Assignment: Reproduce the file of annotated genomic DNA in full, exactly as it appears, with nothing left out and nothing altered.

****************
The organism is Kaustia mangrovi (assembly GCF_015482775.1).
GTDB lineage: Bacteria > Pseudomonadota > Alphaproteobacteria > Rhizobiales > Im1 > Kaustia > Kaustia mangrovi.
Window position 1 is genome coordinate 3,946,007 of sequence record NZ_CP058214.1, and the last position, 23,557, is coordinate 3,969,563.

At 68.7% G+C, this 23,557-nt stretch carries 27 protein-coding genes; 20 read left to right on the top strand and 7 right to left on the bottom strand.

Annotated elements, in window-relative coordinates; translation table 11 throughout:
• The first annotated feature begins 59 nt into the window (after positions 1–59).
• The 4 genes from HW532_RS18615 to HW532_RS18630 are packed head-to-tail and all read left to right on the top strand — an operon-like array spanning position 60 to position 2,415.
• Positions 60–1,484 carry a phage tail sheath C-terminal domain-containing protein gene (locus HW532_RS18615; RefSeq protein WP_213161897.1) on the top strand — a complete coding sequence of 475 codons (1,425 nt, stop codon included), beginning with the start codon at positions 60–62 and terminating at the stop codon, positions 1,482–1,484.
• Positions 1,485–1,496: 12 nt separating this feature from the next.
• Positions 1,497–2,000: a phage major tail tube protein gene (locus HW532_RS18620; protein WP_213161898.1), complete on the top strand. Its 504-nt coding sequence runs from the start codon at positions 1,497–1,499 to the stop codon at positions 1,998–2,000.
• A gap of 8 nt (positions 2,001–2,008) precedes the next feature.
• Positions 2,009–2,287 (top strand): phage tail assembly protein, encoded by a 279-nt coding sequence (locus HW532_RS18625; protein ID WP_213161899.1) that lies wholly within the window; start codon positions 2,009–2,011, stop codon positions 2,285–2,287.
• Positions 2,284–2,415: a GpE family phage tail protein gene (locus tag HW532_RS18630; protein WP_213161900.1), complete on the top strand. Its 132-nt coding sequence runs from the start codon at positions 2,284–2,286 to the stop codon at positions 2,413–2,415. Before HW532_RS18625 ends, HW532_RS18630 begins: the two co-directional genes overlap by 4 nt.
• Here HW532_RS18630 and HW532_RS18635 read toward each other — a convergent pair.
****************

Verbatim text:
The organism is Kaustia mangrovi (assembly GCF_015482775.1).
GTDB lineage: Bacteria > Pseudomonadota > Alphaproteobacteria > Rhizobiales > Im1 > Kaustia > Kaustia mangrovi.
Window position 1 is genome coordinate 3,946,007 of sequence record NZ_CP058214.1, and the last position, 23,557, is coordinate 3,969,563.

At 68.7% G+C, this 23,557-nt stretch carries 27 protein-coding genes; 20 read left to right on the top strand and 7 right to left on the bottom strand.

Annotated elements, in window-relative coordinates; translation table 11 throughout:
• The first annotated feature begins 59 nt into the window (after positions 1–59).
• The 4 genes from HW532_RS18615 to HW532_RS18630 are packed head-to-tail and all read left to right on the top strand — an operon-like array spanning position 60 to position 2,415.
• Positions 60–1,484 carry a phage tail sheath C-terminal domain-containing protein gene (locus HW532_RS18615; RefSeq protein WP_213161897.1) on the top strand — a complete coding sequence of 475 codons (1,425 nt, stop codon included), beginning with the start codon at positions 60–62 and terminating at the stop codon, positions 1,482–1,484.
• Positions 1,485–1,496: 12 nt separating this feature from the next.
• Positions 1,497–2,000: a phage major tail tube protein gene (locus HW532_RS18620; protein WP_213161898.1), complete on the top strand. Its 504-nt coding sequence runs from the start codon at positions 1,497–1,499 to the stop codon at positions 1,998–2,000.
• A gap of 8 nt (positions 2,001–2,008) precedes the next feature.
• Positions 2,009–2,287 (top strand): phage tail assembly protein, encoded by a 279-nt coding sequence (locus HW532_RS18625; protein ID WP_213161899.1) that lies wholly within the window; start codon positions 2,009–2,011, stop codon positions 2,285–2,287.
• Positions 2,284–2,415: a GpE family phage tail protein gene (locus tag HW532_RS18630; protein WP_213161900.1), complete on the top strand. Its 132-nt coding sequence runs from the start codon at positions 2,284–2,286 to the stop codon at positions 2,413–2,415. Before HW532_RS18625 ends, HW532_RS18630 begins: the two co-directional genes overlap by 4 nt.
• Here HW532_RS18630 and HW532_RS18635 read toward each other — a convergent pair.